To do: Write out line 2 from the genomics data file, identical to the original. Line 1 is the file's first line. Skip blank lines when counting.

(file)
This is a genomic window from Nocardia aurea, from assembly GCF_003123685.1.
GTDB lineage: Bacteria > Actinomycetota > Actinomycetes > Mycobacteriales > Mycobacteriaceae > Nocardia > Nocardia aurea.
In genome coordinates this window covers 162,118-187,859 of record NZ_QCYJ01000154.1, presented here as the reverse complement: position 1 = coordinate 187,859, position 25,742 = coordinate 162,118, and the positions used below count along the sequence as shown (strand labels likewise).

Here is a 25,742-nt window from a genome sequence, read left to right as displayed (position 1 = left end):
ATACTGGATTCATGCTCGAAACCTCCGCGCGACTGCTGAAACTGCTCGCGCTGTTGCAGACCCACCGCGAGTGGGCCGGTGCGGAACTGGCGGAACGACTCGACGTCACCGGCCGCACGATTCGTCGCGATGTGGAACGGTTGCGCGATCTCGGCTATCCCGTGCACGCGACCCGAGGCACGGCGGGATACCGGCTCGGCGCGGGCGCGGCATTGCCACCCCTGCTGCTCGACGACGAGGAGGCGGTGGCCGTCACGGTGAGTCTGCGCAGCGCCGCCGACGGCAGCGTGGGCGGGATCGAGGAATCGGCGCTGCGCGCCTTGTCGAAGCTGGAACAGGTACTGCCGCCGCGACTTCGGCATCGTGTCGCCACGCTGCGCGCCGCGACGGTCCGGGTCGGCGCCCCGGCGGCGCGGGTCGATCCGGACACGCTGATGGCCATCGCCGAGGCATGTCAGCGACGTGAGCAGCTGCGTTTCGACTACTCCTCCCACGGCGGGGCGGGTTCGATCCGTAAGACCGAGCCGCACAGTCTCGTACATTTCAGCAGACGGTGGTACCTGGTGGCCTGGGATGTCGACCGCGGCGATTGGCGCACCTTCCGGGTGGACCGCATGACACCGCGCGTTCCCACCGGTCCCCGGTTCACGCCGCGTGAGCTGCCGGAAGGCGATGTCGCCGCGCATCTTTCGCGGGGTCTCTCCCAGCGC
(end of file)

GTDB lineage: Bacteria > Actinomycetota > Actinomycetes > Mycobacteriales > Mycobacteriaceae > Nocardia > Nocardia aurea.